New Poll Says a Majority of Americans Would Privilege Slowing the Spread of COVID-19 Over Restarting the Economy (Despite the Relentless Assault of Get Back to Work, Slackers! Propaganda)
By Jerri-Lynn Scofield, who has worked as a securities lawyer and a derivatives trader. She is currently writing a book about textile artisans.
A hot-off-the-presses Washington Post- ABC News poll says the majority of Americans would prefer policies that slow the spread of COVID-19, even if they come at the expense of restarting the economy.
This poll was taken before the recent riots swept across the country to slam businesses with physical damage as they were just beginning to reopen their doors, according to the Wall Street Journal, Retailers and Restaurants Hit in Protests, Adding to Coronavirus Damage:
Many retailers and restaurants, already crippled by the coronavirus pandemic, are grappling with damage to their properties and new closures following protests sparked by the death of George Floyd that have sometimes turned violent.
From Minneapolis, where Mr. Floyd died while handcuffed and in police custody, to California and Georgia, big and small retailers and restaurants have shut locations in anticipation of violence or are working to rebuild after destruction over the past week.
And poll results show resistance to business interest-driven propaganda that purport to show many Americans ( of the US variety) either itching to get back to work for the sheer pleasure of so doing, or beg to be able to resume their jobs driven by sheer desperation and the failure of U.S. politicians to assist their constituents economically – as by contrast virtually every other developed country has done – so they can shelter in place and not have to trade off their health against their sheer economic survival.
Source of Results, Partisan Divide
Now, my right=wing friends would emphasize that the poll results reported accord with the policy preferences of the source: ABC News/the Washington Post – a point I should acknowledge up front, which I hereby do, and pass along to you.
More telling I think is the observation that the polling results correspond to the partisan preferences of respondents. As the Washington Post tells the story in Despite widespread economic toll, most Americans still favor controlling outbreak over restarting economy, Post-ABC poll finds:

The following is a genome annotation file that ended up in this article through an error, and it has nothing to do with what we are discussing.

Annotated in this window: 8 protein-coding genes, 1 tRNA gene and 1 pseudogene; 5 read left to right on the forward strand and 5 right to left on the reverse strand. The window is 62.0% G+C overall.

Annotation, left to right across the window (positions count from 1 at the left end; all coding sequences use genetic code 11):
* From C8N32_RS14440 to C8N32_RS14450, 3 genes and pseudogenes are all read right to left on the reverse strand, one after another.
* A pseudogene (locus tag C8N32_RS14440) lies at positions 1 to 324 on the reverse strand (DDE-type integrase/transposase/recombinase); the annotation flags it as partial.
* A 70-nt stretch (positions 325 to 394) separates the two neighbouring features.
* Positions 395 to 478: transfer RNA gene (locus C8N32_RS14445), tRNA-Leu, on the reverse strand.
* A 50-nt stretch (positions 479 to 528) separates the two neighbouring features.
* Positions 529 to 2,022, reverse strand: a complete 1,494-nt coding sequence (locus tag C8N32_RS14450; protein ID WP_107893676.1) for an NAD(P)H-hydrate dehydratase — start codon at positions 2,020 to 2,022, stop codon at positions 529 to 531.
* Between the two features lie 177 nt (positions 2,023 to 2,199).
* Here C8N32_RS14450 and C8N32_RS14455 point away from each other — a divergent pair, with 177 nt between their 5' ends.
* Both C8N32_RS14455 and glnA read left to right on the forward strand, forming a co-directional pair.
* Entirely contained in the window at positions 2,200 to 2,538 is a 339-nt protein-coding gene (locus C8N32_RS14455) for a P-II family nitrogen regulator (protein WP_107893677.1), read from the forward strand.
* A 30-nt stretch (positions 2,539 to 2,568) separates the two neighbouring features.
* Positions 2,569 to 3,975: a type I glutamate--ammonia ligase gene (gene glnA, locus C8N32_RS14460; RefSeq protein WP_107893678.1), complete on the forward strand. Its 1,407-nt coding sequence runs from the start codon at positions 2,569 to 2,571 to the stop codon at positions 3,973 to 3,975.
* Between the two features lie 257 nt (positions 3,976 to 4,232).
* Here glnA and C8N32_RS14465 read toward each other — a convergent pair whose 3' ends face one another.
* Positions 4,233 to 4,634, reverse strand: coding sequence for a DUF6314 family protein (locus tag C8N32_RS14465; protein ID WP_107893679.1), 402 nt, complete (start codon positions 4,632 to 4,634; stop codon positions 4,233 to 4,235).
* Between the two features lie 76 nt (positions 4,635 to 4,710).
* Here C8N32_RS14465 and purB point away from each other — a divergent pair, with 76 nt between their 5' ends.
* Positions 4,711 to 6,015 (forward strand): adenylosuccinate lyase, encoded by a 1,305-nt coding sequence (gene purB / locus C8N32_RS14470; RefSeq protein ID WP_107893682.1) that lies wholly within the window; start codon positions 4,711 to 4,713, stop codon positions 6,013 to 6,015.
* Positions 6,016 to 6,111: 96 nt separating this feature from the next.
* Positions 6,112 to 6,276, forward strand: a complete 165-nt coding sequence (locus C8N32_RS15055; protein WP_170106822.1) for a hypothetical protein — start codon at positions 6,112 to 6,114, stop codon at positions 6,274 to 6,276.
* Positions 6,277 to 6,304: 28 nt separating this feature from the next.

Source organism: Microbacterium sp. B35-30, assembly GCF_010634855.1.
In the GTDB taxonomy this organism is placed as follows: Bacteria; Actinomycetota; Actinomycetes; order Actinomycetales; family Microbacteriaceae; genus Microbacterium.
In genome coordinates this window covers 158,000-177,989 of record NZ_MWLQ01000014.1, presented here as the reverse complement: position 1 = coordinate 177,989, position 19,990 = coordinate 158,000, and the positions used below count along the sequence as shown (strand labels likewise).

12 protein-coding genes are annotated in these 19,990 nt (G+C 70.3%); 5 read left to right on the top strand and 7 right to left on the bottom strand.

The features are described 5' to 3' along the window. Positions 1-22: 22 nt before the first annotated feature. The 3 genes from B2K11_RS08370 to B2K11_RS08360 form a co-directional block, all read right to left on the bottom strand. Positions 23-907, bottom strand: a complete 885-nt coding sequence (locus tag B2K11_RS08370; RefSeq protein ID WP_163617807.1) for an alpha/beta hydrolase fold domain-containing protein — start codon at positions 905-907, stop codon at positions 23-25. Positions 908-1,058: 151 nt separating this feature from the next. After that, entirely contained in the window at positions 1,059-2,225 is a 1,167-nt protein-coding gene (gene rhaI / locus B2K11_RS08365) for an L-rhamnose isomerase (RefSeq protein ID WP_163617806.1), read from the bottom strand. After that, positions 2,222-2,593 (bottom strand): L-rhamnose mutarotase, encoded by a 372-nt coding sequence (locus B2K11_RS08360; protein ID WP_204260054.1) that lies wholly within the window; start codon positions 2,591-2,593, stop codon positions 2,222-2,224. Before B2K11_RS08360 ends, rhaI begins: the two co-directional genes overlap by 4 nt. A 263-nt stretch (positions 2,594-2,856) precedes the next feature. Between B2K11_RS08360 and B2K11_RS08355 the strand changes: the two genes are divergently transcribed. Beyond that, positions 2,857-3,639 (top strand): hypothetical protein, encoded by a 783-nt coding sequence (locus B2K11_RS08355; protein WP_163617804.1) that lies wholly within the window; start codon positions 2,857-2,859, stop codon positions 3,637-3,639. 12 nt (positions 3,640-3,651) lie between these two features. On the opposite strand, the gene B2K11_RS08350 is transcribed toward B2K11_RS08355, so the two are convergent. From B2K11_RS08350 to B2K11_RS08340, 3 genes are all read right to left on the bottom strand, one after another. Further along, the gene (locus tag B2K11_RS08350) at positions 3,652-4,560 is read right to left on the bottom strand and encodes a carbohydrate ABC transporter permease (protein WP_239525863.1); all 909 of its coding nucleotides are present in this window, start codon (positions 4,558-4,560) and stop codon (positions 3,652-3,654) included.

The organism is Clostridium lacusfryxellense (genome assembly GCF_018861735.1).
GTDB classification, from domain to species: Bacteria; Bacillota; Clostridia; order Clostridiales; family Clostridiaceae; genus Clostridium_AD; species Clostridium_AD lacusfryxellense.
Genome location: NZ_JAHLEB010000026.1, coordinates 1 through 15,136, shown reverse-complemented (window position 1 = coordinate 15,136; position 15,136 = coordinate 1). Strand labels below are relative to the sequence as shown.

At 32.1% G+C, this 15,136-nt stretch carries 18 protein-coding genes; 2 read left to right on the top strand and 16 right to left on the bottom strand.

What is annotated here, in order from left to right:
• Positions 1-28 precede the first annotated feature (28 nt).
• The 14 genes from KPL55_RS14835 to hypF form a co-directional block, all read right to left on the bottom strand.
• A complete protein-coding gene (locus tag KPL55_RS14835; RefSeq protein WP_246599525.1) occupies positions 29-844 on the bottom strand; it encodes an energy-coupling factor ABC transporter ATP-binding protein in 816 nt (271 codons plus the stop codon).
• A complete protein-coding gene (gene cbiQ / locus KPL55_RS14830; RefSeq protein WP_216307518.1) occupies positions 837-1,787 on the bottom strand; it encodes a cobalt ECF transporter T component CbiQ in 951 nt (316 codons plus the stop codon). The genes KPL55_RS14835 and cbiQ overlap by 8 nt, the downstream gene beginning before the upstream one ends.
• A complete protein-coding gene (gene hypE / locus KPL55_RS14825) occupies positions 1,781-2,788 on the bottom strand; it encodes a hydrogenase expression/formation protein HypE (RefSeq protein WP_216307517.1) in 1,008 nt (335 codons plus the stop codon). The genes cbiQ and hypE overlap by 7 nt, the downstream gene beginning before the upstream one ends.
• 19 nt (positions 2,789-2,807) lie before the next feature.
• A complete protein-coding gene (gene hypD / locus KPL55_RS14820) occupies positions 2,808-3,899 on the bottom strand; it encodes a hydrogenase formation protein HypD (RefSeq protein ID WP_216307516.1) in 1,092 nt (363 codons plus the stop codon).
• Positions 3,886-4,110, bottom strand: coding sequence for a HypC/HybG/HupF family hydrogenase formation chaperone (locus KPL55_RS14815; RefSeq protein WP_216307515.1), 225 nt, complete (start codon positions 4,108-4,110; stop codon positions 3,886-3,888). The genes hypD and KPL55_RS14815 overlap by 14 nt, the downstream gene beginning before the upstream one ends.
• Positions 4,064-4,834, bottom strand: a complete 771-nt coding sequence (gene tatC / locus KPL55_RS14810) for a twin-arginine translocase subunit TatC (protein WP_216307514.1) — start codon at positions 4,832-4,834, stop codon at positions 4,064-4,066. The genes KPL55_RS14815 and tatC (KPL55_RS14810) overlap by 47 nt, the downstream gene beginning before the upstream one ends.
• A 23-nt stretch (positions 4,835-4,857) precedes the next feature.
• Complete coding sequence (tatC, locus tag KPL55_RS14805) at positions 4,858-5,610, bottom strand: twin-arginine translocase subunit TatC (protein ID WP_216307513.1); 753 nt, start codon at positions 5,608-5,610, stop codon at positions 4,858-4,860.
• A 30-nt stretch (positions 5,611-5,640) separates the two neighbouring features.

Nearly 6 in 10 Americans say the coronavirus outbreak has exacted a severe economic toll on their communities, but a majority of a divided country still says controlling the virus’s spread is more important than trying to restart the economy, according to a Washington Post-ABC News poll.
The nationwide survey finds that despite the shared disruption of their daily lives since stay-at-home orders began, partisans differ sharply on how the country should move forward.
In the starkest split, 57 percent of Americans overall and 81 percent of Democrats say trying to control the spread of the coronavirus is most important right now, even if it hurts the economy. A far smaller 27 percent of Republicans agree, while 66 percent of them say restarting the economy is more important, even if it hurts efforts to control the virus. Nearly 6 in 10 independents say their priority is trying to control the virus’s spread.
I was struck by the display of common sense reflected in the poll results. Again, relying on the Washington Post’s summary:
Americans are nearly as divided along partisan lines when asked whether they are willing to go to stores, restaurants and other public places “the way you did before the coronavirus outbreak.” Two-thirds of Republicans say they are willing to resume such activities, compared with 4 in 10 independents and fewer than 2 in 10 Democrats.
Overall, 58 percent of Americans say it is “too early” to go to stores, restaurants and other public places the way they did before.
Fearing the Future
And, tellingly, poll respondents fear the future. I suppose I should not be surprised by this result, given the relentless media coverage of the pandemic, reinforced by the large and steadily growing number of infections, meaning many now either have personal experience of COVID-19, or at least know someone who does:
Despite declines in the rate of new infections in some parts of the country, personal fears persist, with 63 percent of Americans overall continuing to worry that they or a family member will catch the coronavirus. That is not far below the 69 percent who two months ago said they were worried.
So, the bottom line: the situation is far from improving, with many if not most fearing for the future. Which perhaps on first glance augurs poorly for Trump’s November chances.